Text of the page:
I started my part time job at our local library, and even though I had a few butterflies buzzing around in my stomach, I think it’s the perfect fit – me, a cart full of books, author’s I’ve never heard of, books I’ve never read, and lots and lots of library shelves.

My 1st responsibility is to sort returned books on to sorting shelves, then stack them on carts for re-shelving.

I’m in charge of re-stocking mysteries, juvenile fiction and large print books.

I’m NOT a mystery reader, so it was a thrill to roam the aisles of mysteries and discover so many books I would like to read! My biggest obstacle is not having the liberty of thumbing through a book to see what it’s about!

I am also thrilled to be shelving JUV fiction, so I can scour the titles for things my 8 year old might want to read. I found this today:

I’ve heard about Betsy-Tacy, but never read them. I’m so unfamiliar with youth literature – this is going to be a fantastic education – and SO MUCH FUN!

It was weird working WITH people I’ve grown accustomed to seeing on a regular basis, but not really knowing them. They were very welcoming.

I work two more days this week.

I wonder what books will be waiting for me tomorrow?? Can’t wait to find out!!

Any mystery lovers out there?? I need recommendations!

Saturday, September 12, 2009

Book Buying!

Spent my Saturday at my favorite used book store, River Market Books and Gifts -- and this is what I walked away with:


We read Emily of New Moon as a book group choice, and I absolutely loved it! I've always wanted to read the sequels, and now I have them -- got them both for $2.

Then I added this for $3.50:

and this for $3:

Two blogging friends wrote raving reviews about the the above two books. Still Alice is here -- Josephine B. is here. If I can get out of my "reader's block" (similar to writer's block -- I haven't finished a book in two weeks! It never takes me two weeks to read a book!), I plan on starting any one of these soon!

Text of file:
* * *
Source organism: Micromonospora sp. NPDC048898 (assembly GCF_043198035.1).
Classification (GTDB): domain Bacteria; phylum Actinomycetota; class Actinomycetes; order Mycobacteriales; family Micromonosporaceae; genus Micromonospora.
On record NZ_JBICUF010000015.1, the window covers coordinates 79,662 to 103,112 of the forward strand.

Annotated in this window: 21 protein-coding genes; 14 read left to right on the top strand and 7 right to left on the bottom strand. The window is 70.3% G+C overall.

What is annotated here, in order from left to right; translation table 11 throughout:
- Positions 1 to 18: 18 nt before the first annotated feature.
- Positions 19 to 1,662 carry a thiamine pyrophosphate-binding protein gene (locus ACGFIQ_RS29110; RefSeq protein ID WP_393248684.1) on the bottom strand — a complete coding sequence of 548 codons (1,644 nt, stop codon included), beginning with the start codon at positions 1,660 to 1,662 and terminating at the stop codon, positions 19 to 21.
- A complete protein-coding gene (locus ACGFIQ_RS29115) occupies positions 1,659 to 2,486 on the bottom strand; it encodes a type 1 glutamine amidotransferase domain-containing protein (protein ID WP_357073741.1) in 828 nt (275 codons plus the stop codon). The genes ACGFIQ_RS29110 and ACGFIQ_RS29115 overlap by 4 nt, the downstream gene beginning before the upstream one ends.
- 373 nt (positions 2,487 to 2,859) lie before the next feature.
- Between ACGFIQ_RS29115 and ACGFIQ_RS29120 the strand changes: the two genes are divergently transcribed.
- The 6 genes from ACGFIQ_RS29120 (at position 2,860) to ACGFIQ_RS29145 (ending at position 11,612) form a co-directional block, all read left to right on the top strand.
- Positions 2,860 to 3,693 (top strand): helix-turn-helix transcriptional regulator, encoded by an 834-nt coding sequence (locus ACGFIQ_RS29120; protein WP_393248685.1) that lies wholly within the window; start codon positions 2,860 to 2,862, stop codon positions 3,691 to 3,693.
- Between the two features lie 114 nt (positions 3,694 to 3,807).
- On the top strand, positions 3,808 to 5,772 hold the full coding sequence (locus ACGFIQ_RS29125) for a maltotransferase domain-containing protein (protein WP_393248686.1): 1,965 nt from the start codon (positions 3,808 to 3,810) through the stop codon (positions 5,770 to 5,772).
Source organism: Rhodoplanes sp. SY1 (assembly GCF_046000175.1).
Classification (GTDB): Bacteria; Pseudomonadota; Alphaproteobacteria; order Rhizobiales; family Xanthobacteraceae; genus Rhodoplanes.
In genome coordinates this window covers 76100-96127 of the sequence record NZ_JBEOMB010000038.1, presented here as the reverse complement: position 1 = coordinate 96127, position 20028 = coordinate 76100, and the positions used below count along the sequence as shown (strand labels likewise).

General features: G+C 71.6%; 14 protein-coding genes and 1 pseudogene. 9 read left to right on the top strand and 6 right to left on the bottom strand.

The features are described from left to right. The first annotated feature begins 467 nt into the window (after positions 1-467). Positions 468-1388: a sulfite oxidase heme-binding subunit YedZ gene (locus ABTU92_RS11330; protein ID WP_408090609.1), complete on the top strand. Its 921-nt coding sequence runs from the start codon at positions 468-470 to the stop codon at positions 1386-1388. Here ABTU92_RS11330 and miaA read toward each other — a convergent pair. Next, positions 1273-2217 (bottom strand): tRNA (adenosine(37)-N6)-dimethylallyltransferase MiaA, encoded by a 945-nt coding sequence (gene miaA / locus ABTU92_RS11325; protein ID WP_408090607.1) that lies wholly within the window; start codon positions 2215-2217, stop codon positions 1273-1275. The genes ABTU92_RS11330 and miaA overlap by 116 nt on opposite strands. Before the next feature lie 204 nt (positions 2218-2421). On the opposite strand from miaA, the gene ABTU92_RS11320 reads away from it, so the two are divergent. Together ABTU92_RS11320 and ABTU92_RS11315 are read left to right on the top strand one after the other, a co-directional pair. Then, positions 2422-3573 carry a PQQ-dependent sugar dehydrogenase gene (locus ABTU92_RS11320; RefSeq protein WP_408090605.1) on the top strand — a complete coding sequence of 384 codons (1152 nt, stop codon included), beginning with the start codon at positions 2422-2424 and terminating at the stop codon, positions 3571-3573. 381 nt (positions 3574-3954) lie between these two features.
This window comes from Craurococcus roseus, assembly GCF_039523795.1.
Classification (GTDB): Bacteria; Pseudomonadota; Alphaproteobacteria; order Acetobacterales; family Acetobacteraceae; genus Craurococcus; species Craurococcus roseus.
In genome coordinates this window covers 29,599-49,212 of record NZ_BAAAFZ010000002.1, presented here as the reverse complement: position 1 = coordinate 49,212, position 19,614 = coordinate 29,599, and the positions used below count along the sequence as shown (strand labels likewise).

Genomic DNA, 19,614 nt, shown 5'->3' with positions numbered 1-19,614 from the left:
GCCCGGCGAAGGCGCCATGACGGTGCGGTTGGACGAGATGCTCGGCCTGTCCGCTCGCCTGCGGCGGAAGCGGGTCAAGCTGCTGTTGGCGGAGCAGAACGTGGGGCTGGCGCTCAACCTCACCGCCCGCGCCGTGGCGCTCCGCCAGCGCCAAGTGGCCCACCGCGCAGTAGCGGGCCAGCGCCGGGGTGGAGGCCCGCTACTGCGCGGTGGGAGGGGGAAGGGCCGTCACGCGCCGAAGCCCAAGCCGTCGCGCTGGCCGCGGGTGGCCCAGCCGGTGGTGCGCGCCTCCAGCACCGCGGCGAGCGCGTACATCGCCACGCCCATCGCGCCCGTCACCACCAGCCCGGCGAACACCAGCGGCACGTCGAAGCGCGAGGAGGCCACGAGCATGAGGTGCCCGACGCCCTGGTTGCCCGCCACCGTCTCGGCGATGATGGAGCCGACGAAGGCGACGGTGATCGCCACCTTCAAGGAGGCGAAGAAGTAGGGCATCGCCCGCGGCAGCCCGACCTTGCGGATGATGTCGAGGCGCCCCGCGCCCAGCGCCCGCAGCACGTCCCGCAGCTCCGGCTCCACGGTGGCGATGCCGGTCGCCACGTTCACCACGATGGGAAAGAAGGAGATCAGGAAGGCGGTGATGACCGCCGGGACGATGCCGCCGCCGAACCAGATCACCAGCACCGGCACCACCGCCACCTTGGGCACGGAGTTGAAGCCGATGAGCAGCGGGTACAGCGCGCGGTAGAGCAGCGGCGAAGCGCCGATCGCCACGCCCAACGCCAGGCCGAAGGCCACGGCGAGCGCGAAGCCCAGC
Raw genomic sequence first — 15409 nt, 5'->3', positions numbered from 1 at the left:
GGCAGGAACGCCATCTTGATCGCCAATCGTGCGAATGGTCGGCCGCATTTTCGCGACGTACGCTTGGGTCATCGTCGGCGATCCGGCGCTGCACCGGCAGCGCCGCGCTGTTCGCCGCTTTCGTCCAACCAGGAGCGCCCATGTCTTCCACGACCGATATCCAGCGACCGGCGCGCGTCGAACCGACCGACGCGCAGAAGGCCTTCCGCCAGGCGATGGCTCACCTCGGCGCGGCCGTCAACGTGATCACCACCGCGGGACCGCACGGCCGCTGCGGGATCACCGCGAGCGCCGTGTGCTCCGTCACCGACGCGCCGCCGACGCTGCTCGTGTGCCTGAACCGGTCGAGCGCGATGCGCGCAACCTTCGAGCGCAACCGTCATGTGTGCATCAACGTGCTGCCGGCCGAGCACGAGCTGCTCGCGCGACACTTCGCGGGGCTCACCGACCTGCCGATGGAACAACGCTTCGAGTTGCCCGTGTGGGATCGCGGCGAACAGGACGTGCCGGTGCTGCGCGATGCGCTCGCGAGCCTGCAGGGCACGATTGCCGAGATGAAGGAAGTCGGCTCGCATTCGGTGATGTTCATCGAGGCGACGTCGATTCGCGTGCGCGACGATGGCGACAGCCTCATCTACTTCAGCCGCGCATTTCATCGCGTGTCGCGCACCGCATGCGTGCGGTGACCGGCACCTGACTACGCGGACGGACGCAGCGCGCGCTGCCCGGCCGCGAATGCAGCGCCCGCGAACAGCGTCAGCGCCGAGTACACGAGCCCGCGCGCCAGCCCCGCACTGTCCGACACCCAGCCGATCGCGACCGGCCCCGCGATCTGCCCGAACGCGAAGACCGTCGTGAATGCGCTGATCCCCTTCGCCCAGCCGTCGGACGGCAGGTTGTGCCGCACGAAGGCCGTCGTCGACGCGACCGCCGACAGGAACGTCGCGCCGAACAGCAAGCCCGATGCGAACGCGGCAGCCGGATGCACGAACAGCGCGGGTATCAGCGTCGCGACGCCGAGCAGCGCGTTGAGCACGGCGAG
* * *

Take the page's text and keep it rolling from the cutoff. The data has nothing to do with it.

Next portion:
Friday, September 11, 2009


May we always remember those who lost their lives this day...

Opening Night at The Rep!

It's hard to believe that this is my husband's 10th season managing The Arkansas Repertory Theatre!

It's opening night -- if you are in the area, please join us!

Based on a true story, this touching remembrance tells the intimate details of Patsy Cline's friendship with Houston housewife Louise Seger. After meeting at a concert in 1961, the two women struck up a friendship that lasted until Cline's untimely death in a plane crash in 1963.

SEPT 9 – OCT 4 Wednesday curtain 7 p.m; Thursday, Friday, Saturday curtain 8 p.m.; Sunday curtain 2 p.m. and 7 p.m.

Single ticket prices range from $20 - $40 per seat depending on date, time and seat selection for the performance. Discount rates are available for groups of 10 or more. To purchase tickets call The Rep box office at (501)378-0405 or 1-866-6THEREP or visit us online at www.therep.org.